“Impact of using artemisinin‑based combination therapy (ACT) in the treatment of uncomplicated malaria from Plasmodium falciparum in a non‑endemic zone”
Autores: Joaquín Pousibet‑Puerto, Joaquín Salas‑Coronas, Alicia Sánchez‑Crespo, M. Angustias Molina‑Arrebola, Manuel J. Soriano‑Pérez, M. José Giménez‑López, José Vázquez‑Villegas, M. Teresa Cabezas‑Fernández.
Artemisinin-based combination therapy (ACT) has been adopted by the World Health Organization as a first-line treatment for uncomplicated Plasmodium falciparum malaria. In endemic regions, it has proven more effective in treating the disease, and even in reducing its transmission. Nonetheless, there is a scarcity of studies carried out in non-endemic areas on imported uncomplicated malaria.
This is a retrospective, observational study performed on patients diagnosed and admitted with uncomplicated P. falciparum malaria between 2004 and 2015. The objective was to compare the parasite clearance period and the average hospital length of stay for patients treated with ACT vs those receiving other treatment regimens.
Eighty-five patients were included in the study. Fifty-one received ACT treatment (dihydroartemisinin–piperaquine) and thirty-four patients were treated with quinine sulfate+doxycycline or atovaquone/proguanil. The parasite clearance period was shorter in the group of patients treated with ACT compared to those receiving other treatment types: 24 h (IQR 24) vs 48 h (IQR 48), p < 0.01. The average hospital stay was also shorter in the ACT group with respect to the second group: 2.67 days (IQR 1.08) vs 3.96 days (IQR 2.87), p < 0.001. A mild case of hepatitis was registered in the group treated with ACT.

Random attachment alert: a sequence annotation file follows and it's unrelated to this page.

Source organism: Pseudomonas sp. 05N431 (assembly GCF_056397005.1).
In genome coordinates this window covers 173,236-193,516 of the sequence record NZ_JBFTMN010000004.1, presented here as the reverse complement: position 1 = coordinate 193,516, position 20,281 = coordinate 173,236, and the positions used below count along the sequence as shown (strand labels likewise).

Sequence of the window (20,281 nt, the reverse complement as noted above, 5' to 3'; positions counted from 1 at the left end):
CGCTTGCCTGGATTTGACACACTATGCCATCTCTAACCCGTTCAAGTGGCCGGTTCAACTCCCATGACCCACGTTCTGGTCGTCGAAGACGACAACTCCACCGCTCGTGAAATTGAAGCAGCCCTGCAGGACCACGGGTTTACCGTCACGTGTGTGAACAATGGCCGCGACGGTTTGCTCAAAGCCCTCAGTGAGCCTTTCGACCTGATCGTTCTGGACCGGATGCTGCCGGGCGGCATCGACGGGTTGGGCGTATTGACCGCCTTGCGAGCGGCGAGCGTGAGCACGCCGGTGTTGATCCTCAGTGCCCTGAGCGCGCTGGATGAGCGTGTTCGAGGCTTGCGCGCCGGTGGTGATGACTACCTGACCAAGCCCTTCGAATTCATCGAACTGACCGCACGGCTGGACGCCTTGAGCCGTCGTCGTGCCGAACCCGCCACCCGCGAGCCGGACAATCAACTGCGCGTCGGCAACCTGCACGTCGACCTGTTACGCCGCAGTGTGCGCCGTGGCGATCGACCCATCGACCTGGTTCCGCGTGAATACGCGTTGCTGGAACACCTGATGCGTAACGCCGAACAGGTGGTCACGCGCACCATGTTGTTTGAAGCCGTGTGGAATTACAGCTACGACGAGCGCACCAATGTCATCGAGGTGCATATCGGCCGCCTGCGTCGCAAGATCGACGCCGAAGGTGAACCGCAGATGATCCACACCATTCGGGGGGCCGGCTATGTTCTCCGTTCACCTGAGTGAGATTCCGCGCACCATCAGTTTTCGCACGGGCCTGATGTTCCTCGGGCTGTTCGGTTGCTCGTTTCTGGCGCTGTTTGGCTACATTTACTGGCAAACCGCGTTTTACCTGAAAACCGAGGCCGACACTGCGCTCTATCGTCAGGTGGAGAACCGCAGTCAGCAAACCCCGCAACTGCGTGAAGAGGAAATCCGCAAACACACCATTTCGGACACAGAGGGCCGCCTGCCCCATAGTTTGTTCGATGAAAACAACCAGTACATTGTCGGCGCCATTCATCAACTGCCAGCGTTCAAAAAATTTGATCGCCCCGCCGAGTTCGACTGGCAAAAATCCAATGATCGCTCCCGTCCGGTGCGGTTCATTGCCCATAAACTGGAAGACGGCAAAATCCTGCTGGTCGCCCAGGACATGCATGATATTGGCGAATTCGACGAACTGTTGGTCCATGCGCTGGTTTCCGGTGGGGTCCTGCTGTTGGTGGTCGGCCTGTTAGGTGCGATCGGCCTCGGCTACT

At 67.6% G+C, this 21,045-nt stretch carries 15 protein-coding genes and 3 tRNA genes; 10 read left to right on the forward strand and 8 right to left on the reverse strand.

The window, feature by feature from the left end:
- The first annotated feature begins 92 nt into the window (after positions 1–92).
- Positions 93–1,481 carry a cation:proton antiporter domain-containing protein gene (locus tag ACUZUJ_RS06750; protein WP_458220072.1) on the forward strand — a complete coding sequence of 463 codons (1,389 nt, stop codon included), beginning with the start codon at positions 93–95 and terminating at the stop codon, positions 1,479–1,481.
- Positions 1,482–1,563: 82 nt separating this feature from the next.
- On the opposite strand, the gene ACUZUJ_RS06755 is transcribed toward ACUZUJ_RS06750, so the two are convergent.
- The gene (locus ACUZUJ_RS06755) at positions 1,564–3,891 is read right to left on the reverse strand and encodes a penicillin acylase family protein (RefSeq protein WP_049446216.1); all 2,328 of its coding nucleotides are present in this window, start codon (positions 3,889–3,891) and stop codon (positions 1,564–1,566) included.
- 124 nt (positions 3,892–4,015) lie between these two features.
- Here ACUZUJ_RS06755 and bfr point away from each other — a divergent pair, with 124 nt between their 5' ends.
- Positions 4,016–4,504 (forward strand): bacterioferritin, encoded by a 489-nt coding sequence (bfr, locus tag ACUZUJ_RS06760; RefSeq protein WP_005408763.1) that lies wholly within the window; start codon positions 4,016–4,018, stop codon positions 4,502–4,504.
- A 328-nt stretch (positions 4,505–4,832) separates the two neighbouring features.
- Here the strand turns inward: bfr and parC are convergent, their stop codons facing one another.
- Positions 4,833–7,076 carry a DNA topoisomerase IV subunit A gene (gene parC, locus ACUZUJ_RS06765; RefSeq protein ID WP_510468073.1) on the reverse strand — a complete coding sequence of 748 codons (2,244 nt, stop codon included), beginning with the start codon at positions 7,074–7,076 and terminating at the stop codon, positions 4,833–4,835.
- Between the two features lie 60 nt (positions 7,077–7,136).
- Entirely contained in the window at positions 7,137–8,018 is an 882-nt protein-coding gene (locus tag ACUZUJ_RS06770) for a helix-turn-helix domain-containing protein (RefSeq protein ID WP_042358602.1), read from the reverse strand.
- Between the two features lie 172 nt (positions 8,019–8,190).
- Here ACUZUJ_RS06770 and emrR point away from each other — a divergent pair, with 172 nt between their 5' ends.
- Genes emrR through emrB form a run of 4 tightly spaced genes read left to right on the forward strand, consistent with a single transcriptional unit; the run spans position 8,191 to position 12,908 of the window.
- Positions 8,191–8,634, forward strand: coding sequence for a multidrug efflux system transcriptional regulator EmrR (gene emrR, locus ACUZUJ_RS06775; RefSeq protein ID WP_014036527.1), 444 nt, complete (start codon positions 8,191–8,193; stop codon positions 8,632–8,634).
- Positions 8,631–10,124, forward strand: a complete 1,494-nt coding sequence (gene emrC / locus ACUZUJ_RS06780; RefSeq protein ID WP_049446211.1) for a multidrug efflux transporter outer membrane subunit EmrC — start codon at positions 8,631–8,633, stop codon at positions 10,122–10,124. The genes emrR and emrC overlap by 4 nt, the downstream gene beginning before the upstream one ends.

ACT treatment of admitted hospital patients with imported uncomplicated malaria from P. falciparum reduced the days spent hospitalized as well as producing a more rapid parasite clearance compared to classic treatment. In spite of being treated with safe medications, one has to be alert to possible adverse effects such as hepatitis and delayed haemolytic anaemia.